I choose which child gets to stay up by just going in order, so I can keep track. It took a while for the little kids to understand that they weren't allowed to stay up too, but as we got into it, they realized that their turn was coming up and they didn't want their turn to be interrupted. 

Morning Routine

Some mornings are more sluggish than others, depending on how the kids have slept. But typically, I wake them up, they brush their teeth, and then the two teenagers get the five- and three-year-olds get dressed. Then I do all the hair and we get in the car. They eat breakfast at school and daycare. 

In the car, we say the Lord's prayer. I say it and they repeat it. Then each person says what they're grateful for and what their purpose is for the day. For example, sometimes I'll say, "I'm grateful I have gas in my car and my purpose today is to get more organized with my field research." Sometimes, again, it can be kind of superficial, but often it's really meaningful. There's no right or wrong, I let them think freely about what they're grateful for and what their purpose is. 

One of my daughters struggles with running her mouth in class and it was getting in the way of her grades. We talked about it, and at first she would say, "My purpose for the day is to be good." But soon she started getting more specific: "My purpose today is to get an A on my math test." And then I'd follow up and ask, "What are you going to do today to get an A on that test." And she'd say she was going to study for 10 minutes that day. Now she's thriving. It's all about goal-setting and setting small goals to work toward the big ones.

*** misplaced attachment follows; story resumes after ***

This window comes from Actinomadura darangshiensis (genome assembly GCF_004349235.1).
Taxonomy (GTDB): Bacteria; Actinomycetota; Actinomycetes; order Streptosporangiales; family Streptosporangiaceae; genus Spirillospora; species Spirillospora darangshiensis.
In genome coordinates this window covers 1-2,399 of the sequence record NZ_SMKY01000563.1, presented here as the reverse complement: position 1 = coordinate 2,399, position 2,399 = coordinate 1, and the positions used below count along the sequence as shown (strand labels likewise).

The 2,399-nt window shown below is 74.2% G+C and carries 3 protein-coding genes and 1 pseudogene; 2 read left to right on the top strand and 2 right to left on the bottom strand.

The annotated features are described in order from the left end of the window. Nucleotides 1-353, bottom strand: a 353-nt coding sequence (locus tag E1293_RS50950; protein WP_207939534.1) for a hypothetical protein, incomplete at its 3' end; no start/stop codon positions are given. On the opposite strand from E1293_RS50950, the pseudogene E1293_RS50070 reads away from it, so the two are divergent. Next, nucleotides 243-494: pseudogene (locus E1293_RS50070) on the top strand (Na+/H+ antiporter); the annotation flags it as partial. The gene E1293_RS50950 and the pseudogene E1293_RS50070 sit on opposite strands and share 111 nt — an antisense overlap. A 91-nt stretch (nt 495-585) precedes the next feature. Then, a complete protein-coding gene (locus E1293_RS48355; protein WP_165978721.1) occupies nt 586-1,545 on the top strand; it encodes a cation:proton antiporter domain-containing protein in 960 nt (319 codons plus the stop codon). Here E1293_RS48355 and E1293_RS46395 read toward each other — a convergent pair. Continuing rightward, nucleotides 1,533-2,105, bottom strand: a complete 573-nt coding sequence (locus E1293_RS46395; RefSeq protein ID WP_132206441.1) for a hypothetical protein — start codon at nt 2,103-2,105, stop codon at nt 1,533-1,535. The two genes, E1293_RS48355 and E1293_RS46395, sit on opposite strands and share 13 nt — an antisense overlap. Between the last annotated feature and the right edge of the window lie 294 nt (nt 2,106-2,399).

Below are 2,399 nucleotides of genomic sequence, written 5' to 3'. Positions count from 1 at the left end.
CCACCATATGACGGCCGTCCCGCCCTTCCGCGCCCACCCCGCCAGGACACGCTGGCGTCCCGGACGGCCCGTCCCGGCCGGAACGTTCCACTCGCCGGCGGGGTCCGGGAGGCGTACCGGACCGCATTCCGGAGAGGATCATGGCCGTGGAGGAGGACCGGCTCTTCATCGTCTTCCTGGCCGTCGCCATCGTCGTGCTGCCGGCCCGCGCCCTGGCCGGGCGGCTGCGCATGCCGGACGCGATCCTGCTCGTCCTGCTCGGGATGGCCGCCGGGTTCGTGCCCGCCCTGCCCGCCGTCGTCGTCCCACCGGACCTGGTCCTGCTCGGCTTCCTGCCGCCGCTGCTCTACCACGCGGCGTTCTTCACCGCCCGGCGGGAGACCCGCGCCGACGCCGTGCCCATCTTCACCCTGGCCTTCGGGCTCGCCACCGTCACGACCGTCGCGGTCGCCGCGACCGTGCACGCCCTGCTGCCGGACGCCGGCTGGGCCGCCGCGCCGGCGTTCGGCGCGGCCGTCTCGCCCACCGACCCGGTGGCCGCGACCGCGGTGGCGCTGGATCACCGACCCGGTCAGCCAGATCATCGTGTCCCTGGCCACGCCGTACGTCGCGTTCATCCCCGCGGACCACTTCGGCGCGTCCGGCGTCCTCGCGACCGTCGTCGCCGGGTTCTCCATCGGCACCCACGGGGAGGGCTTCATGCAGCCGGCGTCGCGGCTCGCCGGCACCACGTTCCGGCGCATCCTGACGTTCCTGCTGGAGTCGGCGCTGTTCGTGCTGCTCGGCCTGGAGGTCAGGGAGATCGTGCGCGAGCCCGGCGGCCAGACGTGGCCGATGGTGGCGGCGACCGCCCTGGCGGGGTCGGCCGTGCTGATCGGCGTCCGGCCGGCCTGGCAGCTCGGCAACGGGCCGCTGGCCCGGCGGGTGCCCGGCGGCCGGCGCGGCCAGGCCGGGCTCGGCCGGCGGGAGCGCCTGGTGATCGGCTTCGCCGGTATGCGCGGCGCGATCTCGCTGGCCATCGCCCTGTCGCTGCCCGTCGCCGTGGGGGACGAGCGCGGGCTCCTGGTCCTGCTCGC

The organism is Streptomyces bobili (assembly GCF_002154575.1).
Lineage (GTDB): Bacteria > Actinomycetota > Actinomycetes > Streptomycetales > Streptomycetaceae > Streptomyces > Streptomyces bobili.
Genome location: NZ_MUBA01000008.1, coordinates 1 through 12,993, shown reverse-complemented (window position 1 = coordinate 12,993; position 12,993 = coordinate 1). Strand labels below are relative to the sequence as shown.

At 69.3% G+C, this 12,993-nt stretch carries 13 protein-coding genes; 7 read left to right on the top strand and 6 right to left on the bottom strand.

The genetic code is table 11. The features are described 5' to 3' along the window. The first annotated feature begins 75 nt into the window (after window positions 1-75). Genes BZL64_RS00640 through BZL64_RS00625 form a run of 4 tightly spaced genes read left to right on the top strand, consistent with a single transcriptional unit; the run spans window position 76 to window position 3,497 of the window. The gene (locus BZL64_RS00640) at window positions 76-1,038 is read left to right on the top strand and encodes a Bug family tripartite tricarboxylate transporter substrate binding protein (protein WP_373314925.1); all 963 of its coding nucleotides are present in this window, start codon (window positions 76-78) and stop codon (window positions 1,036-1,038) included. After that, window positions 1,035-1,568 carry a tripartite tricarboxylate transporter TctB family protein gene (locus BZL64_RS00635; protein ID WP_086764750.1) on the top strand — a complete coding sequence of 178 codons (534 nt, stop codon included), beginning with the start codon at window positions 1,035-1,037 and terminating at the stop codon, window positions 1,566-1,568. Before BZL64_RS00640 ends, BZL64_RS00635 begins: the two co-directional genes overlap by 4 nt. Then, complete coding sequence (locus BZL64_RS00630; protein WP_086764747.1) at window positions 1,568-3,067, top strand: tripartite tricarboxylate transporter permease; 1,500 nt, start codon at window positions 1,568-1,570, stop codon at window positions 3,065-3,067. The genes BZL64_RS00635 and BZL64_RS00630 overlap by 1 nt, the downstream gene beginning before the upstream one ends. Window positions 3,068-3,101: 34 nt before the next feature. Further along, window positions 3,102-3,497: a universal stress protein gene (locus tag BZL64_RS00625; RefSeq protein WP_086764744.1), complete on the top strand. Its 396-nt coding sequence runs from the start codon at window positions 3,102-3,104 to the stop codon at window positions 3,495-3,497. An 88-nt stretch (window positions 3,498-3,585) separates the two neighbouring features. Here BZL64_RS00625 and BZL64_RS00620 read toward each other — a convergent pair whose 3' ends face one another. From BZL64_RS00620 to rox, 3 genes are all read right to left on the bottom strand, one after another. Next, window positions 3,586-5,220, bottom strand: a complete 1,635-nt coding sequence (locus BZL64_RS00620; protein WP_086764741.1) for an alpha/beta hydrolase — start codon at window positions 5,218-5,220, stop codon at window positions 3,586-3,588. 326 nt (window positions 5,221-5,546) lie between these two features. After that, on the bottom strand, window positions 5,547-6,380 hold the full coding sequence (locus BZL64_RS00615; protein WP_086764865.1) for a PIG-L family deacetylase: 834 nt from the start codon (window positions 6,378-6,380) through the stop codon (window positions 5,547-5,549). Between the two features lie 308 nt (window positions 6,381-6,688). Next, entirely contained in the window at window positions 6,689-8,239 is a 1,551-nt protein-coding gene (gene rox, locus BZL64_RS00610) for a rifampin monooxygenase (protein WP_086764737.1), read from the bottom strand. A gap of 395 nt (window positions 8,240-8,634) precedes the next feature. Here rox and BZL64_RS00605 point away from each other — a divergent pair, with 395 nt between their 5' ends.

After-School Routine

After school, I have a snack ready. After that, they finish any reading or homework they have to do. I also have them set their clothes out for the next day, so they're ready. Then they usually go play outside until dinnertime. 

We used to be heavily involved in a lot of sports and activities. Now I pick a sport each season. I don't like to take on too many activities, because with six children at home, we'd go nuts.

I usually do swimming in the fall, since that's such an important skill. When we do swimming, I have them bring their pajamas so they can change right after their showers. That was one fewer thing to do and one fewer pair of clothes to wash. 

Ultimately, daily routines are an opportunity to build core values for who you want to become as a family. As you figure out what works for your family, you'll find both long- and short-term solutions that make these routines more meaningful. 

About the Author

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Emerald is a fun-loving mother of 10 children. She loves to cook, especially with her children. She put her career as a veterinarian on hold to raise her children and is currently working on starting her own business. You can follow her on Facebook or Instagram @allthingsmom10. She also shares her mothering wisdom on her YouTube Channel.